Recommendations for Kosovo’s Labor Market Policies
At around 18%, Kosovo faces one of the lowest female labor force participation rates in the world – well below other Western Balkan countries (see the SEE Jobs Gateway Database). Women’s employment outcomes in Kosovo are significantly worse than in other Western Balkan countries.
Moreover, among women participating in the labor market, unemployment rates are higher than those of men. These problems are well recognized and increasing women's participation in the labor market has become a public policy priority for Kosovo. Yet, women continue to be underrepresented among the beneficiaries of the Employment Agency’s employment support programs.
Recent research by the World Bank, D4D, and Riinvest suggests that there are multiple barriers to women’s participation in the labor market, including: family responsibilities in combination with limited access to quality and affordable child and elderly care; conservative social norms and discrimination; lower levels of education and work experience among women; barriers in the labor law (e.g., high cost of maternity leave for employers); and women's limited access to assets and productive inputs. Hence, improving the situation for women in the labor market will require addressing these challenges upfront. Some reforms, such as those related to the labor law, are already underway and have stimulated significant discourse in recent months.
To address these challenges, the World Bank convened stakeholders from government, civil society, and development partners to discuss recommendations for improving the integration of women in Kosovo’s labor market. Specifically, the workshop sought to provide guidance to the Employment Agency of the Republic of Kosovo for exploring how existing Active Labor Market Programs (ALMPs), such as employment services, skills training, self-employment assistance and subsidized employment, could be made more sensitive to the needs of women.
What is the role of the Employment Agency?
Although many obstacles women face are of structural nature and beyond the scope of the Ministry of Labor and Social Welfare and the Public Employment Agency, experience in Kosovo, and across the world, highlights the ways in which ALMPs can facilitate women's transition into the labor market. Indeed, instruments such as career guidance and job matching, skills training, and self-employment assistance can show positive results, provided women’s specific needs are taken into account.
With the participation of many local stakeholders, such as the Agency for Gender Equality, Kosovo Women’s Network, and Women 4 Women Kosovo, the workshop centered on key questions to operationalize gender-sensitive programming in Kosovo:
- How can we encourage women’s job searching and registration as unemployed (i.e., reduce inactivity)?
- What role can career guidance and intermediation services play in matching women with adequate activation measures?
- How can we increase the attractiveness and ease of participating in training and other active measures?
- How can we increase gender sensitivity in ALMPs such as vocational training, on-the-job training and self-employment support?
In response to these questions, workshop participants suggested several actions to be considered. For instance:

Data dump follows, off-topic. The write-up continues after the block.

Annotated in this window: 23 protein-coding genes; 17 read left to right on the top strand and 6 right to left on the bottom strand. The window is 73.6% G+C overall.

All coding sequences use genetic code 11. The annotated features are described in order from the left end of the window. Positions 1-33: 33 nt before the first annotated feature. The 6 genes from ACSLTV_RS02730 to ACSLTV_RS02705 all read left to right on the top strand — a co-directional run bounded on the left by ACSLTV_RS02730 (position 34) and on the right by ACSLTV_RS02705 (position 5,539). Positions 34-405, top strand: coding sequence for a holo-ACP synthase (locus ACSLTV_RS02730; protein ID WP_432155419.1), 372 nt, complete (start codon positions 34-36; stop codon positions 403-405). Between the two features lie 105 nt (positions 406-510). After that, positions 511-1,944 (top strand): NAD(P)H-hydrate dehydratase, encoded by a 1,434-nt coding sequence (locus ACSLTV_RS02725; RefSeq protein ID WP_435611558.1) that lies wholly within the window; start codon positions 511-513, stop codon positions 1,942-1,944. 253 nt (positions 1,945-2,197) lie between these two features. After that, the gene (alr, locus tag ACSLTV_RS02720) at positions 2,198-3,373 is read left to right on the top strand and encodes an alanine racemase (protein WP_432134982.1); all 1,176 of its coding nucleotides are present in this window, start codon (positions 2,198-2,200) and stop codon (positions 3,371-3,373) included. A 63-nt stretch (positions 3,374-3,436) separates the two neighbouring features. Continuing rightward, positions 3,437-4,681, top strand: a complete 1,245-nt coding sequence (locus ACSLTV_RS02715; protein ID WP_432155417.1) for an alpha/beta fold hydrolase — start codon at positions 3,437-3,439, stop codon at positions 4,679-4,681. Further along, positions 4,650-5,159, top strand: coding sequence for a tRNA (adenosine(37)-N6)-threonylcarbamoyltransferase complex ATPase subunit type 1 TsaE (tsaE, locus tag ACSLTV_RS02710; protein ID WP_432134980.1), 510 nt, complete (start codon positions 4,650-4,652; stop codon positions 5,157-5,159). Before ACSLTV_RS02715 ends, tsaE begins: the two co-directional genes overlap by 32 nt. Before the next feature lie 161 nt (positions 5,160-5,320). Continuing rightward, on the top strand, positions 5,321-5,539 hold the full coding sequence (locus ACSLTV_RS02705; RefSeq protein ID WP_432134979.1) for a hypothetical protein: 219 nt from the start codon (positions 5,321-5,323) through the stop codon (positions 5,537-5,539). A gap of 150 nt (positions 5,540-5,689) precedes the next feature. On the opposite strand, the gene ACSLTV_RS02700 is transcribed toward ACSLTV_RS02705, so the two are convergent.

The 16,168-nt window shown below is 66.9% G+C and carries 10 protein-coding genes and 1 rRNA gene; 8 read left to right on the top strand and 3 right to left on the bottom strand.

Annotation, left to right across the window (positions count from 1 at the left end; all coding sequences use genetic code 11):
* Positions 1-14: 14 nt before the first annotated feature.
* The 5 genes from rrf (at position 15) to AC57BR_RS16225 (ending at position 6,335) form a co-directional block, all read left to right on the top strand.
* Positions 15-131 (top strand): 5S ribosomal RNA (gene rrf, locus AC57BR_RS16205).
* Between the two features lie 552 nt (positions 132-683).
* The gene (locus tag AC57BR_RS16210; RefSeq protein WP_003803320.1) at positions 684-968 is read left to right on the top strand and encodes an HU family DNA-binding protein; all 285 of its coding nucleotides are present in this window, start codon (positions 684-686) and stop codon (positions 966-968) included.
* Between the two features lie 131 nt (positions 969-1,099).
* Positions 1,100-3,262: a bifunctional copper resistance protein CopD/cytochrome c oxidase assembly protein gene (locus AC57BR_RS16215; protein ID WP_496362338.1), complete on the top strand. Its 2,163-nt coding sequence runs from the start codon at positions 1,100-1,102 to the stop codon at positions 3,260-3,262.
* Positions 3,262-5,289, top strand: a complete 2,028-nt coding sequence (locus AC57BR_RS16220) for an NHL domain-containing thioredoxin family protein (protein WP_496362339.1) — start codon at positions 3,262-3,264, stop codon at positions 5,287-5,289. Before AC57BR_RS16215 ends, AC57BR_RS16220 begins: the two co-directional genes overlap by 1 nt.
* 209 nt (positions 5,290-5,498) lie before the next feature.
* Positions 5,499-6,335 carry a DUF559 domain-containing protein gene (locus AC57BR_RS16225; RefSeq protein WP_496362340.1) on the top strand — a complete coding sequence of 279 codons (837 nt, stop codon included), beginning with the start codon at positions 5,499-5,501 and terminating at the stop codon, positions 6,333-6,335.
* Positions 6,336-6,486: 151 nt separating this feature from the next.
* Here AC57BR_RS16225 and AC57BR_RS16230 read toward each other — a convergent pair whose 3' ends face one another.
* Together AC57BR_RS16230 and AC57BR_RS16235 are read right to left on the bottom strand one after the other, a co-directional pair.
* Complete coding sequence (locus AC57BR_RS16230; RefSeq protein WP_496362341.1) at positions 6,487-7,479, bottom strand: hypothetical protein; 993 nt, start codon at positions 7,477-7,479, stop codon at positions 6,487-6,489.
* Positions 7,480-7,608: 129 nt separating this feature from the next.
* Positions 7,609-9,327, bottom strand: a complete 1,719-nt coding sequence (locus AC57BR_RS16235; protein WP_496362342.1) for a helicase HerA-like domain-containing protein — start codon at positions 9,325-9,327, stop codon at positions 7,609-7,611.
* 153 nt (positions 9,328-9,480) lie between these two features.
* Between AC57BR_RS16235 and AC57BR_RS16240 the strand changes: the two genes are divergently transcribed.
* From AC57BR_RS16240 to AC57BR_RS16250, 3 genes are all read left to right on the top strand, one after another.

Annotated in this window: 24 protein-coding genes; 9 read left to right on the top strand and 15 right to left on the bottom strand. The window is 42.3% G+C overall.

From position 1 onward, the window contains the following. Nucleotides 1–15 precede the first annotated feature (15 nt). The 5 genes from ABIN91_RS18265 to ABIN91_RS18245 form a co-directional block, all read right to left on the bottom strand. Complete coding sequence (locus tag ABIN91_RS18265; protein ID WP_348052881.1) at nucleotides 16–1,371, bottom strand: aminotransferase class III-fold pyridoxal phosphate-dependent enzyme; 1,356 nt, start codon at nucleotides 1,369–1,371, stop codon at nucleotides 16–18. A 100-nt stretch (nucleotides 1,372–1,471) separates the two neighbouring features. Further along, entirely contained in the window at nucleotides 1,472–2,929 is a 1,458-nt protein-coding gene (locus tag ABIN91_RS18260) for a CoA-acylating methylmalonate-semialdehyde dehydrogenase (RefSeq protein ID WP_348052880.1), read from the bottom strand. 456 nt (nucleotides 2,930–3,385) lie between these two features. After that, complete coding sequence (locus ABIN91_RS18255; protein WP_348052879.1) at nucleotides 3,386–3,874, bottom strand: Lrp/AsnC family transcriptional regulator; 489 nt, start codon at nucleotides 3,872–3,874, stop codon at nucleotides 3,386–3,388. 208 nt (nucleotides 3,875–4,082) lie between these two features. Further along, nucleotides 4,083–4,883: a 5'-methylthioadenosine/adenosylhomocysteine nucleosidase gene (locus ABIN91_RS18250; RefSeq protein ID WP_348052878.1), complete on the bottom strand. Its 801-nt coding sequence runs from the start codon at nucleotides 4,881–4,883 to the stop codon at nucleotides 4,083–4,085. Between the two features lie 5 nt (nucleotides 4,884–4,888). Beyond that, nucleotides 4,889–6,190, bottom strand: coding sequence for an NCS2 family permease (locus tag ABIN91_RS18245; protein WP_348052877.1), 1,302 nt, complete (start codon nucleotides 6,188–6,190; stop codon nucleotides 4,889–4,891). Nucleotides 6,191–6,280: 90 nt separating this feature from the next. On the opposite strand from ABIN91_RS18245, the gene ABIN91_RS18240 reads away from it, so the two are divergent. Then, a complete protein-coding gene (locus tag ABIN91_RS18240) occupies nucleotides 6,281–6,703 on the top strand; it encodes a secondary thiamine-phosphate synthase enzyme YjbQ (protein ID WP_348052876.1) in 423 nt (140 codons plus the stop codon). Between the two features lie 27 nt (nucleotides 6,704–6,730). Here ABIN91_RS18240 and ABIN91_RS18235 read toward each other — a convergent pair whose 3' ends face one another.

- Outreach: Provide more information about the services offered at the Employment Agency, including to NGOs who can act as intermediaries for sharing information with the women they serve. Additionally, advertise success stories of women who found work through the Employment Agency’s support measures.
- Orientation: Provide counseling to address gender-stereotypes and occupational segregation, for instance by promoting work opportunities for women in non-traditional sectors and occupations.
- Prioritize on-the-job training and job search assistance: Interventions that provide practical work experience to women should be expanded. Moreover, complementary support on how to search for jobs and engage with employers have proven useful.
- Soft skills: While important for both men and women, women may benefit more from soft skills training to foster self-esteem, decision-making, negotiation skills, and perseverance, for example.
- Schedules: Acknowledging women’s time constraints, provide flexible schedules and various time options for participation in services (e.g., mornings, evenings, weekends).
- Networks: Promote networking as part of services/trainings (e.g., through self-help groups, mentoring) to expand women's professional networks.
- Access and transportation: Ensure easy and safe accessibility of training locations, and cover travel expenses as needed.
- Child-care: Provide child care assistance at training facilities or offer child care stipends.
- Work environment: Engage with employers to foster a women-friendly workplace (e.g., part-time, flexible hours, occupational safety and health).
The recommendations collected during the workshop provide a number of viable options for improving gender sensitivity within existing employment services and active measures. Development partners can build on these recommendations when supporting the Ministry of Labor and Social Welfare and the Public Employment Agency. Specifically, the recommendations from the workshop can inform the drafting of the Ministry of Labor and Social Welfare’s Employment Policy 2019-2021 as well as revisions to the Operations Manuals of ALMPs.